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Wal-Mart tests same-day holiday delivery

Wal-Mart is testing a same-day delivery service to customers during the holiday shopping season to compete with online retailers like Amazon. Wal-Mart will test the service in 10 markets, including Philadelphia and San Francisco. 

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Re-useable Walmart bags are seen in a newly opened Walmart Neighborhood Market in Chicago in this 2011 file photo. Wal-Mart is testing a same-day delivery service to compete with online retailers like Amazon.

Jim Young/Reuters/File

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Wal-Mart is testing a same-day delivery service in select markets for customers who buy popular items online during the holiday shopping season.

The move comes as the world's largest retailer faces increasing competition from online giants like Amazon.com., which is testing same-day delivery service in 10 markets. The Bentonville, Ark.-based discounter is trying to cater to Web-savvy shoppers who are demanding more convenience.

Wal-Mart's tests started this month in northern Virginia and Philadelphia. The program rolled out to Minneapolis on Tuesday. Wal-Mart plans to test the service in San Francisco and San Jose, Calif., later this month or in early November.

The program builds on a same-day grocery delivery launch in April 2010 in San Jose, followed by a test in San Francisco over the past year.

About 5,000 general merchandise items, including flat-panel TVs, toys and Apple iPads, will be available for same-day shipping. The delivery charge is $10 for an unlimited number of items, with no minimum purchase. For those who live in San Francisco and San Jose, shoppers will be required to have a minimum order of $45.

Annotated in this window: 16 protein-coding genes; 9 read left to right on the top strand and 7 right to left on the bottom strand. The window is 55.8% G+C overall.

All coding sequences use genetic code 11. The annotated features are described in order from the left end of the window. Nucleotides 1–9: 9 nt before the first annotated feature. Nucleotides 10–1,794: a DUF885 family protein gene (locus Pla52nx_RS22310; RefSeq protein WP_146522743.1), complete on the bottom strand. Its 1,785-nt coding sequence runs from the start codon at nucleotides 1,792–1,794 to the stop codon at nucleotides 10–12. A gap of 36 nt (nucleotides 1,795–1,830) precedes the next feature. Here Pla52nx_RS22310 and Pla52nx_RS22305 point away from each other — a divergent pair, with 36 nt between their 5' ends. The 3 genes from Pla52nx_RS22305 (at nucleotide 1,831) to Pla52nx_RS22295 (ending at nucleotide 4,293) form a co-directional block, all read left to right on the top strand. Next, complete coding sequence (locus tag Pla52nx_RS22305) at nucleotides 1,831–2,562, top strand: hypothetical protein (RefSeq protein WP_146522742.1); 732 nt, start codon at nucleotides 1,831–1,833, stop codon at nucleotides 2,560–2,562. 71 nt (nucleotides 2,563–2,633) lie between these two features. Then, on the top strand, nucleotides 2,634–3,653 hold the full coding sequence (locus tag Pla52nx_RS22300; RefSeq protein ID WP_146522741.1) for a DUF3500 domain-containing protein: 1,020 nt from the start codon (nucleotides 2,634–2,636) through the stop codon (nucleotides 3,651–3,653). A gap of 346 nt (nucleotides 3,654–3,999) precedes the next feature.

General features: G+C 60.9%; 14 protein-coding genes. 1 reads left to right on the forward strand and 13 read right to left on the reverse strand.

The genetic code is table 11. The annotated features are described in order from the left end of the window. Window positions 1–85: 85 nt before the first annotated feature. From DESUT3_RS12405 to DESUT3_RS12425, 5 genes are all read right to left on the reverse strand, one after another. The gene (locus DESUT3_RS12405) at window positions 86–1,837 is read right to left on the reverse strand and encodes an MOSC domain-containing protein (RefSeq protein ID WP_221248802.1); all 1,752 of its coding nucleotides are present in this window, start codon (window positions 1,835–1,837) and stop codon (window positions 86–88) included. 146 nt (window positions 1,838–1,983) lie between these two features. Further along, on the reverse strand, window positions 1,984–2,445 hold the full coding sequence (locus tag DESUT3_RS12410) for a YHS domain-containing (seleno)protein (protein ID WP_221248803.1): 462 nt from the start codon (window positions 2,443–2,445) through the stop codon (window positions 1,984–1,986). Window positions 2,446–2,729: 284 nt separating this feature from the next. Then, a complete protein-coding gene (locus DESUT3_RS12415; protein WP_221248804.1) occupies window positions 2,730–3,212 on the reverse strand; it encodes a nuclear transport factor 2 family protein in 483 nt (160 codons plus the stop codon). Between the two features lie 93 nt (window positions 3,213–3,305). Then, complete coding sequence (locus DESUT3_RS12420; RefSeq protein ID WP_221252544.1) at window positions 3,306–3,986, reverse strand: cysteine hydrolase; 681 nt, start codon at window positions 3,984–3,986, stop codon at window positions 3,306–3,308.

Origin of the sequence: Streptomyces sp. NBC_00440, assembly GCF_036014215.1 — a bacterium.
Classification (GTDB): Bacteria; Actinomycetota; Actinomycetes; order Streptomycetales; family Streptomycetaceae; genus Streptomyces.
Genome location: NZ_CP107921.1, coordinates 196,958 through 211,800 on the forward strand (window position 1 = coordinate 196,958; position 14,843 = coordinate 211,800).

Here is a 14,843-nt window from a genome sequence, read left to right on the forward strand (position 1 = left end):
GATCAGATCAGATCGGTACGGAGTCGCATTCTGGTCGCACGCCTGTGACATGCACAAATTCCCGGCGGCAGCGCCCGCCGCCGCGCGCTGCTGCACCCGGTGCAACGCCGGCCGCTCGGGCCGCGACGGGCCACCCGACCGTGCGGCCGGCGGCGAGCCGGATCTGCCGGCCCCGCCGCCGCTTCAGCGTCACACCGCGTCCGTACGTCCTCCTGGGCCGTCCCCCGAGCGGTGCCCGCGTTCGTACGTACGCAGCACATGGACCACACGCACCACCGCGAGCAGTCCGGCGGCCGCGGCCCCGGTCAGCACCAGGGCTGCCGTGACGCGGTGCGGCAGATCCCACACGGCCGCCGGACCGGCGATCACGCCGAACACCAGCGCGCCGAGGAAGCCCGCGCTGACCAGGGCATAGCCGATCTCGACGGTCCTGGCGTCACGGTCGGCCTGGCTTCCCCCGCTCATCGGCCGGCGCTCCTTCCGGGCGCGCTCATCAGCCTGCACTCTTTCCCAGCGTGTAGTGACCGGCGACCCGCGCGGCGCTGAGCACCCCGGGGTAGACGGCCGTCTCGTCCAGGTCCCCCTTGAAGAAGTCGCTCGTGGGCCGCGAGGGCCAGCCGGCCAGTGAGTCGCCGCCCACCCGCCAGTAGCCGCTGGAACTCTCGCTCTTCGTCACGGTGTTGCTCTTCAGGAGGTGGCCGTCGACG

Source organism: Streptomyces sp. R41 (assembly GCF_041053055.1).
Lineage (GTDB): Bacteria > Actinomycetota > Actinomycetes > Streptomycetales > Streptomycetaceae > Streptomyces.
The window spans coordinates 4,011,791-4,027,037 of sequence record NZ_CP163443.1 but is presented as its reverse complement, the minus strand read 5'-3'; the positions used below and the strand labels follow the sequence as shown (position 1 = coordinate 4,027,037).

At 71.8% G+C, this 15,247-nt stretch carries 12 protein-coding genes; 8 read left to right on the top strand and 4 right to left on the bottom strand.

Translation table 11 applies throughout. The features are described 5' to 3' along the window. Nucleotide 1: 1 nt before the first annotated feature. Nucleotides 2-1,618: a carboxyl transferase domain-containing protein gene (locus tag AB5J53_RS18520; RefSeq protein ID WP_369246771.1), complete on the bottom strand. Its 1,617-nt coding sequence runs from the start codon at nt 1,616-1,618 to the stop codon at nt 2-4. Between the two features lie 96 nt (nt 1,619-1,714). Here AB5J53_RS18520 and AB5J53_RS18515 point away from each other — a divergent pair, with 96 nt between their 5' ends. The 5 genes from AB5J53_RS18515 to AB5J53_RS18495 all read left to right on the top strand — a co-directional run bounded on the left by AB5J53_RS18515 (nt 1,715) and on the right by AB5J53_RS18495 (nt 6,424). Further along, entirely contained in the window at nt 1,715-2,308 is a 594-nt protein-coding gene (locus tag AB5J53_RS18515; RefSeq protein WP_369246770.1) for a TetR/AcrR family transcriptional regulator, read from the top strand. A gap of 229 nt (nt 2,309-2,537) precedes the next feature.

"This builds on a testament to try to provide greater convenience to our customers," said Amy Lester, Wal-Mart spokeswoman. She said that right now, the company has no immediate plans to roll out the service to other stores.

"This is truly to learn and better understand what our customers want," Lester added.

In a recent Wal-Mart customer survey, the majority of respondents said they would consider same-day delivery if available, and more than half said they would use it monthly or more frequently. Also, the survey found that electronics, toys, video games, movies and groceries were among the items shoppers wanted delivered.

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Wal-Mart's service works this way: Customers place orders up until noon and then choose a four-hour window to receive the delivery the same day. Wal-Mart is using UPS delivery trucks to deliver the merchandise. For the San Francisco and San Jose markets, shoppers have to order by 7 a.m. that day to receive those items. Wal-Mart is using its own delivery trucks in those two regions.

In April, Wal-Mart rolled out a program that allows online shoppers who don't want to use their credit cards to order goods online and then pay with cash at the local Wal-Mart store. Company officials said the program has fared well. It also has a program called Site to Store where shoppers order online, then pick up the products at the local store.

Amazon.com began testing same-day delivery service in 2009. The program is now available in 10 markets, including Chicago and Seattle.

Brian Sozzi, chief equities analyst at NBG Productions, said that if Wal-Mart is able to blanket the same-day delivery service across the country and at the same time continue to open smaller stores, "that is a powerful model not only in the fight against Amazon, but also dollar stores." Dollar stores, whose parking lots and stores are less than one-tenth the size of most Wal-Marts, have remained a threat to Wal-Mart because of their convenience.

Wal-Mart Stores Inc., based in Bentonville, Ark., operates more than 4,000 stores in the U.S.

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